Graduation Bouquet

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Graduation Bouquet

My sister graduated college last weekend (it’s completely crazy to me, I still haven’t gotten over it.) I decided to celebrate with a quirky bouquet that fit her personality. I also thought it would be kind of fun to make the bouquet in her school colors, which are red and purple. Most school colors don’t look great together, so I opted to only use one of the two, with an accent elsewhere. I love working with fresh flowers, so I’m always jumping at a chance to create another bouquet. This one shows a little school spirit, and shows off the personality of the graduate.

DIY Graduation Bouquet

Here’s what you need:

  • A bunch (around 5-6) of your focal flower, a larger flower that will be the main piece of your bouquet, I chose peonies.
  • A bunch of a smaller flower to help take up space and accent your focal flower (mine are alstromeria)
  • A bunch of filler flowers to help take up space and add some texture. I found this gorgeous limonium and decided to use it as my color.
  • A bunch of greenery. I used eucalyptus because my sister likes things that are out of the ordinary, but there are a lot of great choices to use.

Tools:

When you get to your local florist or grocer, take stock of what’s around and decide how you will create your colors when you can see what’s there. Most places offer pre-made flower bunches, which are a lot more inexpensive than buying flowers by the stem. I found all of these flowers at a local grocer.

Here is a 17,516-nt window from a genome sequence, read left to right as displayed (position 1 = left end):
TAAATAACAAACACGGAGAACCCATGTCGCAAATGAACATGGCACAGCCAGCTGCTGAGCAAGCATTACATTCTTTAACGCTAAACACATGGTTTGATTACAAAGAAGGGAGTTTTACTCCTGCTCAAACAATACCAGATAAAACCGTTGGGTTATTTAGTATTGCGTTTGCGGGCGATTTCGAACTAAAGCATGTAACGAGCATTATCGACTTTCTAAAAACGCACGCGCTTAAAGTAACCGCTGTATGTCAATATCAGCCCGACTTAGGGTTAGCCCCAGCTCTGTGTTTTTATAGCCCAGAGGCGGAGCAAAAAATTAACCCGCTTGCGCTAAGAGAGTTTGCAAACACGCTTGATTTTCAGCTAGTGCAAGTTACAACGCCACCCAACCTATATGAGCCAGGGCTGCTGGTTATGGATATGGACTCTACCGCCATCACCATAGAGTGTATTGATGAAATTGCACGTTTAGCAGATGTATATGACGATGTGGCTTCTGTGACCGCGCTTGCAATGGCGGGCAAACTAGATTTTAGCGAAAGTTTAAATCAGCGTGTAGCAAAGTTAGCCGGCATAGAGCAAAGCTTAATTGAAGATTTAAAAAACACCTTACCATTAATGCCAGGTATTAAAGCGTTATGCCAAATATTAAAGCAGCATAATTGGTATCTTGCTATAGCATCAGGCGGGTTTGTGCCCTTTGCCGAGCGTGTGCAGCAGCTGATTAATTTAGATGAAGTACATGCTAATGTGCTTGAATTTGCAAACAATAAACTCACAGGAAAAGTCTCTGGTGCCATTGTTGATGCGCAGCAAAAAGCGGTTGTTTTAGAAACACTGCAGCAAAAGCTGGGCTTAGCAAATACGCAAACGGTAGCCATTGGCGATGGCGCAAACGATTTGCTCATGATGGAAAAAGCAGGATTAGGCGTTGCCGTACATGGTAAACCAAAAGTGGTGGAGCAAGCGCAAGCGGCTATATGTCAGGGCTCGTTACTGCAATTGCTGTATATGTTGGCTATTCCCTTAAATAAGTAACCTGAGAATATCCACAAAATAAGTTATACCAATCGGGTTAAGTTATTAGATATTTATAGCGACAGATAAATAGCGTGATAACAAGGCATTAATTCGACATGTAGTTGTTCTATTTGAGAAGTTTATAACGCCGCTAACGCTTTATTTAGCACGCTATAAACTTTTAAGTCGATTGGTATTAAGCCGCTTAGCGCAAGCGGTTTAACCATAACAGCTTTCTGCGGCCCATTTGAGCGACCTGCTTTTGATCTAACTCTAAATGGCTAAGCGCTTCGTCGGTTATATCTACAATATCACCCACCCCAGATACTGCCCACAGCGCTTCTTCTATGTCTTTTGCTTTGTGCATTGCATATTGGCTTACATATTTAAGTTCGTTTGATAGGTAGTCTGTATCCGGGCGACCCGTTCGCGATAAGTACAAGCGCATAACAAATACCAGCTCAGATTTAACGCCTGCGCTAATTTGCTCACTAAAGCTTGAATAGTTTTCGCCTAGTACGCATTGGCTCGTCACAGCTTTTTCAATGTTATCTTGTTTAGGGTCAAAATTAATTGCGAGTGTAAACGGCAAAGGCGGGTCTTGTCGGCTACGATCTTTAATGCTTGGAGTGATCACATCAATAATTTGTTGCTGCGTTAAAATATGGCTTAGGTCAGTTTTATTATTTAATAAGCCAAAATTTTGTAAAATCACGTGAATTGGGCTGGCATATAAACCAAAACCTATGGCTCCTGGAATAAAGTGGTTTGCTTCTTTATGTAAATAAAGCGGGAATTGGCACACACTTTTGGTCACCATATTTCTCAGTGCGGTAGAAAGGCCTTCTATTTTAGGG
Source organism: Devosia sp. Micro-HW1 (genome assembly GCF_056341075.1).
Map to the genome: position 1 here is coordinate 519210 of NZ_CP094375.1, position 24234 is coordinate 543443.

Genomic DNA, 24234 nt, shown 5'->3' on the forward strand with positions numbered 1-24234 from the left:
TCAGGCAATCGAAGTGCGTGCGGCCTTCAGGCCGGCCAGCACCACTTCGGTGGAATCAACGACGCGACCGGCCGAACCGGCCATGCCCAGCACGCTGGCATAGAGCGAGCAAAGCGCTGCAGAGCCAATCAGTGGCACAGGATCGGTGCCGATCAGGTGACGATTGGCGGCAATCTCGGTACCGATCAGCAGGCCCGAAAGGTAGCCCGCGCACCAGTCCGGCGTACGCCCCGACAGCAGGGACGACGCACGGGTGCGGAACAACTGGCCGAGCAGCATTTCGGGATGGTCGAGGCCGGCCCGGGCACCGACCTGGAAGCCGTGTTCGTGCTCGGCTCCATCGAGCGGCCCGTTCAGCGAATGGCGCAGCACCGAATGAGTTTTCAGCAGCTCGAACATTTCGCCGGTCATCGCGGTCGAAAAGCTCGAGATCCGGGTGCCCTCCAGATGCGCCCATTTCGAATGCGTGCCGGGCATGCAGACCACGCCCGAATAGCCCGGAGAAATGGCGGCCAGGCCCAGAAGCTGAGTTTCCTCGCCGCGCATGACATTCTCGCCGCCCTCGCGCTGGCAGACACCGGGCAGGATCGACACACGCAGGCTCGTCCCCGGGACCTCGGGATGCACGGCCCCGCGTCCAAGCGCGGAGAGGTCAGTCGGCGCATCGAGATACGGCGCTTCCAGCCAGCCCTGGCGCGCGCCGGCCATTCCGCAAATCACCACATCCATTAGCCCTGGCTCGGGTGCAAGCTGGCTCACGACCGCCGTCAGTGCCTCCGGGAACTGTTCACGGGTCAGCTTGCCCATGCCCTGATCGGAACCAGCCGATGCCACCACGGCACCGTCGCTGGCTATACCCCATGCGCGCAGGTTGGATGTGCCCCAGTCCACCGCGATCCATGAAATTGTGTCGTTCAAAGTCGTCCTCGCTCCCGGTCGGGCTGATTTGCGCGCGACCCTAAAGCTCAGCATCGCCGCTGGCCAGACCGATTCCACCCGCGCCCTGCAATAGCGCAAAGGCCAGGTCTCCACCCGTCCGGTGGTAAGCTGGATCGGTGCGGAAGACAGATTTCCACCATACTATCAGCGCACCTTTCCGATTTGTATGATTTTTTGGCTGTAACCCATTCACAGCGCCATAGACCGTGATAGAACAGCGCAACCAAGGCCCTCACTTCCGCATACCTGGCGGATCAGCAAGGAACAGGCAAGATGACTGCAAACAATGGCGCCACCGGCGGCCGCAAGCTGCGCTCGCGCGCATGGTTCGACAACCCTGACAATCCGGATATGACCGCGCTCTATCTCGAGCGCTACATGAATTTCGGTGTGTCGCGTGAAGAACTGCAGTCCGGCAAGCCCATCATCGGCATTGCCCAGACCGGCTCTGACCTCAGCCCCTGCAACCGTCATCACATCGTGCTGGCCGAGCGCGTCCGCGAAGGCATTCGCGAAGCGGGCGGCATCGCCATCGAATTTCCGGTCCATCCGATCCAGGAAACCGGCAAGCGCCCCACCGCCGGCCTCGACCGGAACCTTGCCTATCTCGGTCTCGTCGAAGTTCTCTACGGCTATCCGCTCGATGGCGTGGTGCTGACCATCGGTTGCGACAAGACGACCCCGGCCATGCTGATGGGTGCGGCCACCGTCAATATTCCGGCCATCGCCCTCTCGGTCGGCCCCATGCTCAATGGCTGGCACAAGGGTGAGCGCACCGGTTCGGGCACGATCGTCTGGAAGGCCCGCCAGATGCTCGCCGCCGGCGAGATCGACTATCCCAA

Here’s How to Make Your Own Bouquet…

Condition Flowers

Start by conditioning your flowers. This means preparing the flowers for arranging. Fill a bucket with a few inches of lukewarm water. Unwrap any bunches you bought. Remove the leaves from the stems of flowers and from the stems of your greenery up to the top few inches. You don’t want any leaves adding bulk to the stems or dead leaves immersed in your water. Next, cut the tip of each stem at a 45 degree angle so that it can soak up as much water as possible. Let your flowers soak in the water for a few hours. This will help them be as hydrated as possible while you work with them.

Angle Florals

Once your flowers are done soaking, grab a piece of greenery first to give yourself some structure. Hold it in your left hand, and place one of your focal flowers at a 45 degree angle a few inches down from the top of your greenery, depending on how much you want the greens to stick out. The 45 degree angle will help you layer your stems evenly and create a nice spiraled effect with the stems. Keep layering flowers around your bouquet. The order is up to you. If you want a more natural look, try pairing like flowers together,  if you want symmetry, evenly disperse your flowers. It may take a few tries to get control of all of your flowers, and your hand may cramp, but don’t give up, once you have a nice amount of flowers, things get much easier. I don’t think I’ve ever finished a bouquet on my first try, but I am kind of a perfectionist.

Twine